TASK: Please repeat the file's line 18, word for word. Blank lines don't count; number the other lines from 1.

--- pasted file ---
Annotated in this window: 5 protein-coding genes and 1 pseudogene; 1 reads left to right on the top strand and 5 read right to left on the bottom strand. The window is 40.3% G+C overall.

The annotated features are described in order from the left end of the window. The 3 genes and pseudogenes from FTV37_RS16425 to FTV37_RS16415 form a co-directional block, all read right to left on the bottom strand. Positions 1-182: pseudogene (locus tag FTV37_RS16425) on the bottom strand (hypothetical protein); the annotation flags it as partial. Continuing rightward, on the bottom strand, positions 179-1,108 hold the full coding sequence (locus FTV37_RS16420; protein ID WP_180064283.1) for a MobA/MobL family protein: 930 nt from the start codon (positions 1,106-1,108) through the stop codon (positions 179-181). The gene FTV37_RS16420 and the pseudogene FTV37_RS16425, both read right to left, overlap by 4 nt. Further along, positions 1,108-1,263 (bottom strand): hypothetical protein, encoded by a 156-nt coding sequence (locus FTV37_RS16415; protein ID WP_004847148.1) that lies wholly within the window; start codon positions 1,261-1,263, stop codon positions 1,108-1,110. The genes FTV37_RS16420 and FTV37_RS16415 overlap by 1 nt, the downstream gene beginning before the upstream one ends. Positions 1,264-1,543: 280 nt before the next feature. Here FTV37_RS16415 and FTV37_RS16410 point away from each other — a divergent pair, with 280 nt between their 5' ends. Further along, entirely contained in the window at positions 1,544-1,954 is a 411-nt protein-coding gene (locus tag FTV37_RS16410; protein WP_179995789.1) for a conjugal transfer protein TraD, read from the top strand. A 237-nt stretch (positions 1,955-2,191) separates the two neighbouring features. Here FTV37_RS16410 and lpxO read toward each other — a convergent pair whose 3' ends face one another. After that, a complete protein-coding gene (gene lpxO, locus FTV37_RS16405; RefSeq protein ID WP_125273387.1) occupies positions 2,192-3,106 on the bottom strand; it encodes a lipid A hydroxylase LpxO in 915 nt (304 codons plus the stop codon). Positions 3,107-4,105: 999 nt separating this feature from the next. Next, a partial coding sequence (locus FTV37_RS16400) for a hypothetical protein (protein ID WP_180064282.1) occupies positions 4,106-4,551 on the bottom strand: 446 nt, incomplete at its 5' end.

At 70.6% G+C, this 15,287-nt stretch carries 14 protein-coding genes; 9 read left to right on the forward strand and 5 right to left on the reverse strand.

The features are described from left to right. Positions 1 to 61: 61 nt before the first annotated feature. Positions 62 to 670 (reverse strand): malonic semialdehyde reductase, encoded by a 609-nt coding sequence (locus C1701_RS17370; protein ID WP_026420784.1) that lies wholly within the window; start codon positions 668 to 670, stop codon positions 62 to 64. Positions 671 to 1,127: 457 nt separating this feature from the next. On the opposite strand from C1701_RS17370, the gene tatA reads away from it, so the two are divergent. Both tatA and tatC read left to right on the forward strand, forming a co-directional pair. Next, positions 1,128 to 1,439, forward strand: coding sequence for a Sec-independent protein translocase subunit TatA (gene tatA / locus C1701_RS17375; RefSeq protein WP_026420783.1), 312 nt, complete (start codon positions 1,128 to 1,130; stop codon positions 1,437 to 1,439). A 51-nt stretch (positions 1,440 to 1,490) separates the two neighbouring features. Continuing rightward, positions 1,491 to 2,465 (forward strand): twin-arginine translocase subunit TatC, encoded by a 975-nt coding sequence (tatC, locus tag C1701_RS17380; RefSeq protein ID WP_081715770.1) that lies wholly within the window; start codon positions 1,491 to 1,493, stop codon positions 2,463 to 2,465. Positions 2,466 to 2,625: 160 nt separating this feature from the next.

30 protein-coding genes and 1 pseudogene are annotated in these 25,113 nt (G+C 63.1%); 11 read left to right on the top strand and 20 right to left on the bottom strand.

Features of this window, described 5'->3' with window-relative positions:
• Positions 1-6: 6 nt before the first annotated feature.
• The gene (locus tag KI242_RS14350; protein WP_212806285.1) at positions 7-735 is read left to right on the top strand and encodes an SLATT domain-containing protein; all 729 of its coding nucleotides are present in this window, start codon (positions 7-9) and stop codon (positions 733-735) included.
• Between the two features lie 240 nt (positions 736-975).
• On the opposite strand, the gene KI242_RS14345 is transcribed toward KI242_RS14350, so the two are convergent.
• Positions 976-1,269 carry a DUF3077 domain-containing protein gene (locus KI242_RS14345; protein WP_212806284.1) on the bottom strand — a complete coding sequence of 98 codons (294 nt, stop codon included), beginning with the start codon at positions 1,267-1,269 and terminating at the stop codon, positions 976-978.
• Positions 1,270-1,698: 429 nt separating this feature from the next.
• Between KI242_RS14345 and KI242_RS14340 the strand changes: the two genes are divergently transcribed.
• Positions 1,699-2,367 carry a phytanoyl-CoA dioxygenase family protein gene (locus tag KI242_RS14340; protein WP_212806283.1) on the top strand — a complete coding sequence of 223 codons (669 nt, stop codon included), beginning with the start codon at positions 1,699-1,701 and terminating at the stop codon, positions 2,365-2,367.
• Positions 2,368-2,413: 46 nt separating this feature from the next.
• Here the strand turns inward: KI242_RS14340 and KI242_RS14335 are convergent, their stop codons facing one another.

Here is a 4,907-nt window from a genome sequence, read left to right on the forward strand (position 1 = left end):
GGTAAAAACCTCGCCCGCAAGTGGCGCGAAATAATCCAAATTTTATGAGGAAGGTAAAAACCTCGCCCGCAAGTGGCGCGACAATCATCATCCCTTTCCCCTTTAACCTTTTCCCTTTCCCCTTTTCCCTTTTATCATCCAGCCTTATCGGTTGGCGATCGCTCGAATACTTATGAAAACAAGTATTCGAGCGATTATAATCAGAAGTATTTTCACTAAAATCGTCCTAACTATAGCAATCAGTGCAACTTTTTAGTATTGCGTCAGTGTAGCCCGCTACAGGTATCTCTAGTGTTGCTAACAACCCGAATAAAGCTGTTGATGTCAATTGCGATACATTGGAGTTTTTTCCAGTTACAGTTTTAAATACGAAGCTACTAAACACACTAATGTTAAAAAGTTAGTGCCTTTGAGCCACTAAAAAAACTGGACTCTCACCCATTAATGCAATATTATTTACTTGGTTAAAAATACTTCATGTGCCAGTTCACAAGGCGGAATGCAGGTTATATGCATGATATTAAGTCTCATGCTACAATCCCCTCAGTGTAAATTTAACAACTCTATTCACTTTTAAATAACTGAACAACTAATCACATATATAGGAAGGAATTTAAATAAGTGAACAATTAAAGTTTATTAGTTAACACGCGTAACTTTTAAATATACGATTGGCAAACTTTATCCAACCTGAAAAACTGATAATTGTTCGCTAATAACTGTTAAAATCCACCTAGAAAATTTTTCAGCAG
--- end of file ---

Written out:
GGTAAAAACCTCGCCCGCAAGTGGCGCGAAATAATCCAAATTTTATGAGGAAGGTAAAAACCTCGCCCGCAAGTGGCGCGACAATCATCATCCCTTTCCCCTTTAACCTTTTCCCTTTCCCCTTTTCCCTTTTATCATCCAGCCTTATCGGTTGGCGATCGCTCGAATACTTATGAAAACAAGTATTCGAGCGATTATAATCAGAAGTATTTTCACTAAAATCGTCCTAACTATAGCAATCAGTGCAACTTTTTAGTATTGCGTCAGTGTAGCCCGCTACAGGTATCTCTAGTGTTGCTAACAACCCGAATAAAGCTGTTGATGTCAATTGCGATACATTGGAGTTTTTTCCAGTTACAGTTTTAAATACGAAGCTACTAAACACACTAATGTTAAAAAGTTAGTGCCTTTGAGCCACTAAAAAAACTGGACTCTCACCCATTAATGCAATATTATTTACTTGGTTAAAAATACTTCATGTGCCAGTTCACAAGGCGGAATGCAGGTTATATGCATGATATTAAGTCTCATGCTACAATCCCCTCAGTGTAAATTTAACAACTCTATTCACTTTTAAATAACTGAACAACTAATCACATATATAGGAAGGAATTTAAATAAGTGAACAATTAAAGTTTATTAGTTAACACGCGTAACTTTTAAATATACGATTGGCAAACTTTATCCAACCTGAAAAACTGATAATTGTTCGCTAATAACTGTTAAAATCCACCTAGAAAATTTTTCAGCAG